What about religion? With what sort of things is religion concerned? This is a harder question to answer because there is no universally accepted definition of ‘religion’. The origins of the word are unknown and even its modern usage is inconsistent. However, we can ignore some senses of the word simply because they are not relevant to this discussion. First of all, we are not interested in religion in the sense of an organised church. The doctrine of Creationism does not depend on any particular human organisation. Similarly, we can forget about religion in the sense of a set of practises (going to church, prayer, taking Communion etc.) or a moral code. Creationists claim their declarations are true regardless of how any people happen to be behaving. So what’s left? All the meanings of religion that I have considered so far are contingent on the heart of religion. Without the core of Christianity, going to church would be a relatively insignificant activity akin to attending any social gathering. Without the core of a religion, its moral laws are nothing but a list of recommendations for good etiquette. What is this meaning-giving core? It is the relationship between a person and the sacred, whether that is conceived internally as something specific to each individual or externally as God. However you wish to classify this concept of the sacred, it is not a physical thing. Animists, pantheists and others may conceive of the sacred as being immanent in the physical world around them but it is not itself physical. No-one would try to analyse a holy object to find constituent particles of holiness.

Religion is concerned with the physical world only in as much as it acts as a forum for human activity. This is true even for those religions that do not accord any special status to humans, for the religion is still a human endeavour – if there were no humans there would be no religion. Thus religion and the physical sciences are concerned with different categories. The biblical account of creation is not a description of a physical process but a description of the unfolding of the relationship between man and God. To set up Genesis as a rival “theory” to compete with scientific hypotheses about the early history of life on Earth is as absurd as arguing that “blue is taller than red” – it is not just wrong, it is a meaningless category mistake. The Archbishop is quite right to worry that “creationism can end up reducing the doctrine of creation rather than enhancing it”.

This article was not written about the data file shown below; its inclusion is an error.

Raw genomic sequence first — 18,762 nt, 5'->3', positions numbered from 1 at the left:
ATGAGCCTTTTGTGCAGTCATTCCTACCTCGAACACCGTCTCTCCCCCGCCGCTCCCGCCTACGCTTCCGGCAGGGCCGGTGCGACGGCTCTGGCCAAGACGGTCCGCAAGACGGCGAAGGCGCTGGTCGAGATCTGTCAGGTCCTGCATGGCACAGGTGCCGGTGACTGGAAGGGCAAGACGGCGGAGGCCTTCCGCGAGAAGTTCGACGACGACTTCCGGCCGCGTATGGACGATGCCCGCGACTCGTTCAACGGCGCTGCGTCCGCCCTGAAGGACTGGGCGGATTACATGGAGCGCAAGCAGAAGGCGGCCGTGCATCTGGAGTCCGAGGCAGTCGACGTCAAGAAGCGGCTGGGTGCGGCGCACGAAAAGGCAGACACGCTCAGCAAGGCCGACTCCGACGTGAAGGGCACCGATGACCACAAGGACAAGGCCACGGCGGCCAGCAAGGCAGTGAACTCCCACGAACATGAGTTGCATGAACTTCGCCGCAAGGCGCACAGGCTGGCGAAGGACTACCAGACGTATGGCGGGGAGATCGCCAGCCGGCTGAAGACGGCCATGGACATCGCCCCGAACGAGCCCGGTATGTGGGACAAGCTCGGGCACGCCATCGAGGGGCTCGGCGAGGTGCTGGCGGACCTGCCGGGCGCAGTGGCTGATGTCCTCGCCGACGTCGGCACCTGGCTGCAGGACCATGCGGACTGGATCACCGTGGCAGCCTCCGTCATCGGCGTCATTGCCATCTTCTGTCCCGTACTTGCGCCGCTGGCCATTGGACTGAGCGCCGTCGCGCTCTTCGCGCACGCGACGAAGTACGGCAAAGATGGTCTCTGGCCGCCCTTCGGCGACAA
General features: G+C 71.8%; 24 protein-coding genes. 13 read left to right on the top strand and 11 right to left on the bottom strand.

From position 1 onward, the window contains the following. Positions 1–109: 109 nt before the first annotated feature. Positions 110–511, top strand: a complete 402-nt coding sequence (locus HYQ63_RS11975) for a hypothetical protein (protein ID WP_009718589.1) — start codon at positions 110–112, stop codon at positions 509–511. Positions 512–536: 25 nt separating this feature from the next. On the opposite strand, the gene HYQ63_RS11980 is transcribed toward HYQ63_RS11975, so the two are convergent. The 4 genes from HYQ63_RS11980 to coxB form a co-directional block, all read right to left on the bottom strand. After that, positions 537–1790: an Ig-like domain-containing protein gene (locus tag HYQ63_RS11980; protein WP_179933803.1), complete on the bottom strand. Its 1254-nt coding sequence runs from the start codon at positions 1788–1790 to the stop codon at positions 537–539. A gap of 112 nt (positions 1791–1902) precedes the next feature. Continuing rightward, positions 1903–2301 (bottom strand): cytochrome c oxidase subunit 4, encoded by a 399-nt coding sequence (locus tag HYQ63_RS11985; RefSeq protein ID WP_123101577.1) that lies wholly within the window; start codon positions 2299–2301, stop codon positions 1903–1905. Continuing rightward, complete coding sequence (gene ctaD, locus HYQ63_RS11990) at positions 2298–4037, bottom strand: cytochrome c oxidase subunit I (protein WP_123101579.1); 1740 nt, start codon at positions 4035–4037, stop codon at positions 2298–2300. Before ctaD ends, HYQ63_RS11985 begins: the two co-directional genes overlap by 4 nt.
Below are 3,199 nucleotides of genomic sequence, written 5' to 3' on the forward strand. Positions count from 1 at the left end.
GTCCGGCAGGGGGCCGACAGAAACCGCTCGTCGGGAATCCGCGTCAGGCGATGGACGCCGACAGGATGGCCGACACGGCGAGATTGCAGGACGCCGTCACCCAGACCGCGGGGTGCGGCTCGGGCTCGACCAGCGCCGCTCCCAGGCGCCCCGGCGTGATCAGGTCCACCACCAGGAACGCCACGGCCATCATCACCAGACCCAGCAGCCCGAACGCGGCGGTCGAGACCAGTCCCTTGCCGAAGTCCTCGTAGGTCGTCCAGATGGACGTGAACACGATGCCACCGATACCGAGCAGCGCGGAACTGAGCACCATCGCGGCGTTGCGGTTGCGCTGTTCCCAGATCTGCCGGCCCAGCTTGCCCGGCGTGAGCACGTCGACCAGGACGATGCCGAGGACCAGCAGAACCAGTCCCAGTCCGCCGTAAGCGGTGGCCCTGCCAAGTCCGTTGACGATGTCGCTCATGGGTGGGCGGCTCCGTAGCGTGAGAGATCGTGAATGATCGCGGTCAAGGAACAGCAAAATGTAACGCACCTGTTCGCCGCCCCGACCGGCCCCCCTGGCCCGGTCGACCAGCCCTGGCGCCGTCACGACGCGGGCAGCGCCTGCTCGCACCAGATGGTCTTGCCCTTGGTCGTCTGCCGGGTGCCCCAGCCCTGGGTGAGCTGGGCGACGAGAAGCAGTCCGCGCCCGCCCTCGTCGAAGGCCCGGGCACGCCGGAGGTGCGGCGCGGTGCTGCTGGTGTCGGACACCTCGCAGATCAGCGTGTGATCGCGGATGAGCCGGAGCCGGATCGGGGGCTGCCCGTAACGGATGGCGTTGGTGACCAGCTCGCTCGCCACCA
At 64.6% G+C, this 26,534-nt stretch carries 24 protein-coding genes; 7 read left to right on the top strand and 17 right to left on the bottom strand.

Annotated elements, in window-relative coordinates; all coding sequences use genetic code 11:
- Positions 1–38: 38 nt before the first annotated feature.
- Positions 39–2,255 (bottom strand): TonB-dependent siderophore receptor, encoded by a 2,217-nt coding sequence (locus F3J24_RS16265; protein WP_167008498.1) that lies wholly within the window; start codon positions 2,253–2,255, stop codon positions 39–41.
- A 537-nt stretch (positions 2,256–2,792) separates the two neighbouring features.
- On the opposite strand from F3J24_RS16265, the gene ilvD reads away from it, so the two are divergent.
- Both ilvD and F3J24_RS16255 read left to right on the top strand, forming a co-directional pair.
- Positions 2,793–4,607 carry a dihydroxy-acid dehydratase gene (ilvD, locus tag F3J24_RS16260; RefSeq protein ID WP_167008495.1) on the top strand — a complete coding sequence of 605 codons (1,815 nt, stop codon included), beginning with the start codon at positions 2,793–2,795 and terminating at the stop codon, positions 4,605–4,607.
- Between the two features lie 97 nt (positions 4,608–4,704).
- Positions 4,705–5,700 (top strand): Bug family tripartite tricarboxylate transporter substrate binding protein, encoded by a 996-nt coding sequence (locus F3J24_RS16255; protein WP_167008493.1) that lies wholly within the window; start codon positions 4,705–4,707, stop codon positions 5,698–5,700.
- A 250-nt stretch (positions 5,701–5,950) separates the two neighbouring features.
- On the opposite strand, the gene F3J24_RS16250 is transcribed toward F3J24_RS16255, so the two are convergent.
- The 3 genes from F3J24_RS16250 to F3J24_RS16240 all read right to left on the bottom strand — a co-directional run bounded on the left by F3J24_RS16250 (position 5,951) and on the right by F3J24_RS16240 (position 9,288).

I want to emphasise again that I have made no claims concerning the truth of any religious doctrine or scientific theory nor is my argument dependent on any particular ontology. It is simply the case that, as the Catholic theologian Karl Rahner wrote, “Theology and science can in principle not contradict each other, since from the outset they differ in their subject matter and in their method.” However, unfortunately, both scientists and theologians often make this mistake. Creationism is just one of many such category mistakes, although, thanks to the political influence of some of its proponents, it is possibly the most dangerous one around today. Others include all those ludicrous and superficial attempts to equate Eastern religions with recent physical theories. Scientific theories will always make helpful analogies and metaphors for religious ideas but they will always be limited to that metaphorical role.

I may disagree with Christianity in general, indeed I disapprove of anything based on faith, but in this case I am in complete agreement with the Archbishop.

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Published in: on April 10, 2006 at 12:00 am  Comments (1)  

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One CommentLeave a comment

  1. Excellent articulation, you pretty much cleared the table with this entry.Generally discussing about religion or “spiritual” things in general becomes impossible before it even begins because there are so few people who can handle this preposition you just presented. Trying to explain it often leads into a headache as the partner in “conversation” just replies: “Yes I understand… but still I think [insert _religion_ or _science_ here] is right”.